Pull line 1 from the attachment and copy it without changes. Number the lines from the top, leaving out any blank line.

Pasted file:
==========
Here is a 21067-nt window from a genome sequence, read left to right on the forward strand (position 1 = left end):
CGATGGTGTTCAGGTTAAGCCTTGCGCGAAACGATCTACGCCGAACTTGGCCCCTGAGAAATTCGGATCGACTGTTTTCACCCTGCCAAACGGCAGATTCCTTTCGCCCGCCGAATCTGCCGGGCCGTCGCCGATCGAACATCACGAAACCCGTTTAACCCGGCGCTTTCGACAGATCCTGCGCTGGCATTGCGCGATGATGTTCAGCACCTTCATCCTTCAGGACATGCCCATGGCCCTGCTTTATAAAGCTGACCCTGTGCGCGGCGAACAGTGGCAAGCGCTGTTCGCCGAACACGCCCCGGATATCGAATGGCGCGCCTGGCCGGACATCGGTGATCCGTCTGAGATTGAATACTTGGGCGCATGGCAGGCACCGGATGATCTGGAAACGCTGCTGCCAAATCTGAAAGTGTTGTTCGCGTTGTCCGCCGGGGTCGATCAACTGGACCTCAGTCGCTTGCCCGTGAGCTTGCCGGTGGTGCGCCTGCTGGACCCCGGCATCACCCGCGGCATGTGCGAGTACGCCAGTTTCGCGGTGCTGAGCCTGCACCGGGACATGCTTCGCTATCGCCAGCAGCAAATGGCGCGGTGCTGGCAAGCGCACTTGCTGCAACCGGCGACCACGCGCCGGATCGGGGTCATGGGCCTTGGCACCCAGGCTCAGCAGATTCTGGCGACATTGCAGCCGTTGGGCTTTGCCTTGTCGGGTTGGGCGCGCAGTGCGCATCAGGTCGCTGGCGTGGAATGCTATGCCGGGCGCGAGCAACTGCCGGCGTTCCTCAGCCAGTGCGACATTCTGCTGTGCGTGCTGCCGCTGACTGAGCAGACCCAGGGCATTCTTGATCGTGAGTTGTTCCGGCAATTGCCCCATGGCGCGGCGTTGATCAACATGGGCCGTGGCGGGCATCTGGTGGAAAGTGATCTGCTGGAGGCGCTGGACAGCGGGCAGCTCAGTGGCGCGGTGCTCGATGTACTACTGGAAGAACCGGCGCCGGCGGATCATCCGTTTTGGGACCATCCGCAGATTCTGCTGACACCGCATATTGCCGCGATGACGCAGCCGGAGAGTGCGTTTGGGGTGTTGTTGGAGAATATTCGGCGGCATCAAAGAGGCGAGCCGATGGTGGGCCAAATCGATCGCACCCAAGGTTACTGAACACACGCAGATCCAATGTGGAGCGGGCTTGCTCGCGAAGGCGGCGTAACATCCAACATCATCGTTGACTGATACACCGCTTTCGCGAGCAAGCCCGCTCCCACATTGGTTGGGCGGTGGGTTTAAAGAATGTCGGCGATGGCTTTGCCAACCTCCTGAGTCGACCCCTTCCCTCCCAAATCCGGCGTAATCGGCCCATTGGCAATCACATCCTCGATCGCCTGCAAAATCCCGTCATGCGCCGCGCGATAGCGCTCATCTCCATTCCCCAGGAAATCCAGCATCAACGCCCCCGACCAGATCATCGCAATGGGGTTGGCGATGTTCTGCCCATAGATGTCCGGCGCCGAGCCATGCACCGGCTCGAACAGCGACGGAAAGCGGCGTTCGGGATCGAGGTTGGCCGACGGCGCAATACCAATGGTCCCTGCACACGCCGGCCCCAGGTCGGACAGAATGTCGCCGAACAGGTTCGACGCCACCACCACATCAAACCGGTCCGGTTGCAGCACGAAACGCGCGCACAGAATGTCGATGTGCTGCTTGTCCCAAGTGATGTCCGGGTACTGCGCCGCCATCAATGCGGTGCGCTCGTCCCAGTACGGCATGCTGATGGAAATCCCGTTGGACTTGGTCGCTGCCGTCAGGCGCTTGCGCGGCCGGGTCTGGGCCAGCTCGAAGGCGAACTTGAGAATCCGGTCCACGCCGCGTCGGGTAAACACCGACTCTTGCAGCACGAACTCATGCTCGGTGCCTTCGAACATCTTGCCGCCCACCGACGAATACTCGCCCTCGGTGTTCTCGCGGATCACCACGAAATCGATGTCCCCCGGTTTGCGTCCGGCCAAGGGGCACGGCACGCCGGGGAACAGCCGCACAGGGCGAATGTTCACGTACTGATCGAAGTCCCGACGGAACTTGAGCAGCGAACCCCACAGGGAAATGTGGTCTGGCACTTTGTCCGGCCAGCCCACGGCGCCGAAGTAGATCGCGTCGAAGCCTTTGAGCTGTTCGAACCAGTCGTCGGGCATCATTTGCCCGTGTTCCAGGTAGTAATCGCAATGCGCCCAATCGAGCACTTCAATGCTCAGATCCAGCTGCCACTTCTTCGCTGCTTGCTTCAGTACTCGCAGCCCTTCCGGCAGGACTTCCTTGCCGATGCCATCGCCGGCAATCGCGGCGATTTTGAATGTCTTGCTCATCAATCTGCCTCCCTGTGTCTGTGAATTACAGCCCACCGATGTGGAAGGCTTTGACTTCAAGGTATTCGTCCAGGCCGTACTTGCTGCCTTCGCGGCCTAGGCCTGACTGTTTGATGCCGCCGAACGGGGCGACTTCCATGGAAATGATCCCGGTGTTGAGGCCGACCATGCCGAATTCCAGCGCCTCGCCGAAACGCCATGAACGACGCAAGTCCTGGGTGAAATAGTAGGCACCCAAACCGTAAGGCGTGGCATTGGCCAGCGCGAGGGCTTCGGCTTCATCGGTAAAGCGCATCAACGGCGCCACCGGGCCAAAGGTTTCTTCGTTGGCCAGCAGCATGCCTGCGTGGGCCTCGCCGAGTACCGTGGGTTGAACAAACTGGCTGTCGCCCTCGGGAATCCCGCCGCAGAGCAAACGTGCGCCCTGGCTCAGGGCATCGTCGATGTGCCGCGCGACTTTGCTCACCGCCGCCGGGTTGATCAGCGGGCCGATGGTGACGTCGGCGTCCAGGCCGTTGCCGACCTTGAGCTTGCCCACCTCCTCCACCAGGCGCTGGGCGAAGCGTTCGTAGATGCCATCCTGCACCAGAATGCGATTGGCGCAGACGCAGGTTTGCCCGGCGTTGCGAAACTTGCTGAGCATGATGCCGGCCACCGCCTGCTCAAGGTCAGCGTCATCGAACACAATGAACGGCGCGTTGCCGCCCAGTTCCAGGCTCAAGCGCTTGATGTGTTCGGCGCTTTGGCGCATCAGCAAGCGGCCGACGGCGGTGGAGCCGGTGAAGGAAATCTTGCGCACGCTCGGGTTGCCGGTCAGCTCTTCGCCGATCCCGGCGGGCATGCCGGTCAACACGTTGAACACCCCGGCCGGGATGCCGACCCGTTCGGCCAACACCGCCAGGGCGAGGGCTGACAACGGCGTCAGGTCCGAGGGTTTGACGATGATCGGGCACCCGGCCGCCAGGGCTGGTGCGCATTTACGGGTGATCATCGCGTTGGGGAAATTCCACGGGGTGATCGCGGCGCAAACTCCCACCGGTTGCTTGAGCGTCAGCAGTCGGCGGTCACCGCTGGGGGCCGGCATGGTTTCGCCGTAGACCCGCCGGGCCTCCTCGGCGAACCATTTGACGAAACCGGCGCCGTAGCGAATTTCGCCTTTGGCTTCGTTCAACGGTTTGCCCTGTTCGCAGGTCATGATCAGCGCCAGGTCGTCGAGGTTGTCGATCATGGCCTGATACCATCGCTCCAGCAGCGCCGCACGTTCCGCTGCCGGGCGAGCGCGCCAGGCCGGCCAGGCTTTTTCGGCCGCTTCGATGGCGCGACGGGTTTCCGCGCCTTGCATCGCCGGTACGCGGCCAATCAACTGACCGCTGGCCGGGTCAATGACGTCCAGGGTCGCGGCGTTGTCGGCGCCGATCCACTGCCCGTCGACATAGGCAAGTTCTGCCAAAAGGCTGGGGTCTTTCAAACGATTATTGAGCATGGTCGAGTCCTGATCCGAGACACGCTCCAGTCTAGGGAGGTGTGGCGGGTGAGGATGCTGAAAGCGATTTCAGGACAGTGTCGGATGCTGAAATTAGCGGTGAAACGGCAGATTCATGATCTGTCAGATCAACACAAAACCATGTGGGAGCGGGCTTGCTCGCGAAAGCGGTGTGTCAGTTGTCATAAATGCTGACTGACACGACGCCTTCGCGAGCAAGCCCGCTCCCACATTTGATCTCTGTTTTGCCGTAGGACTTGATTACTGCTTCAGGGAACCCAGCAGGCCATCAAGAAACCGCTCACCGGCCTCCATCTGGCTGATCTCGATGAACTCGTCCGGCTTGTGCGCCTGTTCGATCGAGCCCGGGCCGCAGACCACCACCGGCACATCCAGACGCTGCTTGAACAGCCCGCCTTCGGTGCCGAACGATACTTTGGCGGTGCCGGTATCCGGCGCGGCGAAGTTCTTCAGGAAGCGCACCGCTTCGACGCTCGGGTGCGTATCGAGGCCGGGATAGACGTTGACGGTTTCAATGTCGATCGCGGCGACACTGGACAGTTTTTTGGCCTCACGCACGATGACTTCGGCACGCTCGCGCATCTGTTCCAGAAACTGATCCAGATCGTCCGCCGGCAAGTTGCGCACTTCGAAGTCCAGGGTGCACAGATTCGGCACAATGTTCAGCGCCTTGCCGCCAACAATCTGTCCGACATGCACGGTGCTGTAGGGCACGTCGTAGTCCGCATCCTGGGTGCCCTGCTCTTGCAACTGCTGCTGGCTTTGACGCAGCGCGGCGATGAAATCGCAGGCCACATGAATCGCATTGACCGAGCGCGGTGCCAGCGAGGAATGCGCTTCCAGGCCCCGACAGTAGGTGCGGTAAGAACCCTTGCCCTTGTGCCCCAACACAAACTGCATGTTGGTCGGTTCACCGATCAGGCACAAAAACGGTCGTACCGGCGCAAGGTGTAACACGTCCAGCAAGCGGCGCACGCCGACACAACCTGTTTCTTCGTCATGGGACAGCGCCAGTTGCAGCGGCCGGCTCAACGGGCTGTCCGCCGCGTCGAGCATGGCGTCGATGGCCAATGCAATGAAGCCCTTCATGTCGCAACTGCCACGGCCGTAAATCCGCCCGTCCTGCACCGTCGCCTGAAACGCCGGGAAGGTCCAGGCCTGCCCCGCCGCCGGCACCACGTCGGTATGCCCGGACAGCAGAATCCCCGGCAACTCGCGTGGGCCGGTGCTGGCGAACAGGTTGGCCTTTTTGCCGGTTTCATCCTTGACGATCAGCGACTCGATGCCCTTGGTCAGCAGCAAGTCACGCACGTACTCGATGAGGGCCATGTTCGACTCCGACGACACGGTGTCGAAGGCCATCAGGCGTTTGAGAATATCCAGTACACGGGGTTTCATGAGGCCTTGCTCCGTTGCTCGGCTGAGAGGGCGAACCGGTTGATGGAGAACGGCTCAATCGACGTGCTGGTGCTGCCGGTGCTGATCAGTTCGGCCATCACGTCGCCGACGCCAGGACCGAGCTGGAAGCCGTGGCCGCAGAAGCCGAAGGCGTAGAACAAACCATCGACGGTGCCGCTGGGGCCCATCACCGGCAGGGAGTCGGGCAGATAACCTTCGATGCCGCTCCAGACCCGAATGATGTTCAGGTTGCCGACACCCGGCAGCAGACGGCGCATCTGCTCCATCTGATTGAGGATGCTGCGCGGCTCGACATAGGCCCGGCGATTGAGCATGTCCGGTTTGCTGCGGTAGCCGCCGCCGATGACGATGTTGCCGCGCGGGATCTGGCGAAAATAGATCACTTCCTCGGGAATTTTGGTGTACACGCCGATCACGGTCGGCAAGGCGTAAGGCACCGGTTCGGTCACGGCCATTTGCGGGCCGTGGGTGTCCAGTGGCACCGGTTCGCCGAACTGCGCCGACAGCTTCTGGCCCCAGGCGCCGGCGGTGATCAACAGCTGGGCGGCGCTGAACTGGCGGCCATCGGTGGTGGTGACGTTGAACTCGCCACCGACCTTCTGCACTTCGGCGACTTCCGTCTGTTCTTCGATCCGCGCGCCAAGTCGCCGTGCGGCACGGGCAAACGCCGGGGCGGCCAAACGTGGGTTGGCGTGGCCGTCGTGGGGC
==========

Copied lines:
Here is a 21067-nt window from a genome sequence, read left to right on the forward strand (position 1 = left end):